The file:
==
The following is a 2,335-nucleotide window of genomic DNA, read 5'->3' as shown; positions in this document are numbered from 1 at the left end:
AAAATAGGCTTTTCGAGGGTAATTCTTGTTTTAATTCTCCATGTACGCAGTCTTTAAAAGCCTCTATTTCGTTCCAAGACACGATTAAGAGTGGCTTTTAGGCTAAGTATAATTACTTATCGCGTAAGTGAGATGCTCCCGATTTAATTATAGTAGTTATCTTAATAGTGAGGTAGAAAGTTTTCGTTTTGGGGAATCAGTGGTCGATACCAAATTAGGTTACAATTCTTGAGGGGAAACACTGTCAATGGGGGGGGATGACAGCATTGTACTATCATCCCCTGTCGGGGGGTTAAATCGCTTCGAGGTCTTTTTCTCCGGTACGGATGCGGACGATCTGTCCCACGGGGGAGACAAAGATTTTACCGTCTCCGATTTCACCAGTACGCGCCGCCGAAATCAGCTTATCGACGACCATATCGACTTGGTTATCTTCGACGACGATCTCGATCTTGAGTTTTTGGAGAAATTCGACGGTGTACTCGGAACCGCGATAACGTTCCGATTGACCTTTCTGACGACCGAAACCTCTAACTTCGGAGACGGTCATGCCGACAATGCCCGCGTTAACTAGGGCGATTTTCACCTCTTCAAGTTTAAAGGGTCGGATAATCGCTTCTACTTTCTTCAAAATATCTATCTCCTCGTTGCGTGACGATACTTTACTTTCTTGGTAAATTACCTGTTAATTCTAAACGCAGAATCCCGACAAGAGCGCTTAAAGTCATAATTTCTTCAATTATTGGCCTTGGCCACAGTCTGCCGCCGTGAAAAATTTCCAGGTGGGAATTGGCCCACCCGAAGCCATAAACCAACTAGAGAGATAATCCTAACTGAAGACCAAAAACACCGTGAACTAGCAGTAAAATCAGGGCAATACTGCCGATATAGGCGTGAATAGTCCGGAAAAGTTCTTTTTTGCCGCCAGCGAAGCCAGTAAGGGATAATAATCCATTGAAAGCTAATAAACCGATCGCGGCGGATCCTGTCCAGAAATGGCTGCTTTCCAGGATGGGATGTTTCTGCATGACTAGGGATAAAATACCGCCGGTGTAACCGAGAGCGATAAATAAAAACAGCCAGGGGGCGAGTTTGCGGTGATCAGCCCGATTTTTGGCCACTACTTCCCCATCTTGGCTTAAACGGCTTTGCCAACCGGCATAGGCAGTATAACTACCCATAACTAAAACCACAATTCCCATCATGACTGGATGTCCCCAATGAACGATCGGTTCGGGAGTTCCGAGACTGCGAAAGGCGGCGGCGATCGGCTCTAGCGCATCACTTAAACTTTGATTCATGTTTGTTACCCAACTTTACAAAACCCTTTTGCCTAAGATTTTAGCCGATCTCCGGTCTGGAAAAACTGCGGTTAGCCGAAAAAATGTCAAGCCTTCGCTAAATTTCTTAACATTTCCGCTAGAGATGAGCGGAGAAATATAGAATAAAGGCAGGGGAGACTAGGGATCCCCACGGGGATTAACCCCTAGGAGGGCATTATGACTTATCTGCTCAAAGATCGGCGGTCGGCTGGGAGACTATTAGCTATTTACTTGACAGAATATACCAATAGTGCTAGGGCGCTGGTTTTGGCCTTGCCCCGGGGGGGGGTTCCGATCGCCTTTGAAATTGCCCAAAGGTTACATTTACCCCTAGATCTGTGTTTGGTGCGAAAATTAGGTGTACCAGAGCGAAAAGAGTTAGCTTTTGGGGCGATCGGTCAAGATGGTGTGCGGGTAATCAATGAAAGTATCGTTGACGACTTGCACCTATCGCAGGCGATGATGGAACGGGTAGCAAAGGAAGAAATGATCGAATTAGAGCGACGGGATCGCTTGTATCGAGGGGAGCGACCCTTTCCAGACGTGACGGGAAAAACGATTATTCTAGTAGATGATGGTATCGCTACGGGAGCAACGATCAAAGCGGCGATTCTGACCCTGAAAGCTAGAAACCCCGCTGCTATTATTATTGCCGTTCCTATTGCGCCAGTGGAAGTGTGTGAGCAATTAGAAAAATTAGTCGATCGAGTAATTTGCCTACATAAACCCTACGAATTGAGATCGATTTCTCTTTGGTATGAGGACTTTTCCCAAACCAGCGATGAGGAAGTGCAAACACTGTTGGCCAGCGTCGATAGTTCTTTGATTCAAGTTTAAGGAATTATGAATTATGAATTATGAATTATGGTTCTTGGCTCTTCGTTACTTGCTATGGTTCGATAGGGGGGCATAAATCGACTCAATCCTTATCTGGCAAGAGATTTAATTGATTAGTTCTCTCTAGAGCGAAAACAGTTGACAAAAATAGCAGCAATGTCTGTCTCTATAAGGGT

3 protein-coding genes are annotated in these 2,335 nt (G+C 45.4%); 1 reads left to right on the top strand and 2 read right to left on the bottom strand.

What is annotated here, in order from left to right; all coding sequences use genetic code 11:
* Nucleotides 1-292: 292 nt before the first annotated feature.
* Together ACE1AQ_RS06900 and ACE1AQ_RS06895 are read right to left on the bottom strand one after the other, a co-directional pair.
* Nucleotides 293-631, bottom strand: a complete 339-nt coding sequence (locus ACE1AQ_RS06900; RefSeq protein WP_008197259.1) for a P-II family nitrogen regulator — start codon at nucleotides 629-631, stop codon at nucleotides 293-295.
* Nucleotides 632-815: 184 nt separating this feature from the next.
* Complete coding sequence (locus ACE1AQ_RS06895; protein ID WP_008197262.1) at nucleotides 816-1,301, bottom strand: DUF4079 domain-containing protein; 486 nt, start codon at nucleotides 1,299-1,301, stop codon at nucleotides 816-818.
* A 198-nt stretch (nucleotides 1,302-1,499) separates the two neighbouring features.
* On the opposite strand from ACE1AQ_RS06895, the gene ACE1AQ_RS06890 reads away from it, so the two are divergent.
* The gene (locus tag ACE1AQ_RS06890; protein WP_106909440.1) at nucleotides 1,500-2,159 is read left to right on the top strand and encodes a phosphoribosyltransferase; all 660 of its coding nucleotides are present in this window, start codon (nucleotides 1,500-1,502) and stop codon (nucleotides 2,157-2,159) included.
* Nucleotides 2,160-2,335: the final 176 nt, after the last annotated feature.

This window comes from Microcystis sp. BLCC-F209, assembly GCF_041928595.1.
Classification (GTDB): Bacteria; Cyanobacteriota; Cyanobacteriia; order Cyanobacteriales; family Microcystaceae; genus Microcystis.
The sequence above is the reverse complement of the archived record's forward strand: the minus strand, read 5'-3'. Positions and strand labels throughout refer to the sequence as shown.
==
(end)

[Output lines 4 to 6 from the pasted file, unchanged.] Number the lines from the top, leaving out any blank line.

What is annotated here, in order from left to right; all coding sequences use genetic code 11:
* Nucleotides 1-292: 292 nt before the first annotated feature.
* Together ACE1AQ_RS06900 and ACE1AQ_RS06895 are read right to left on the bottom strand one after the other, a co-directional pair.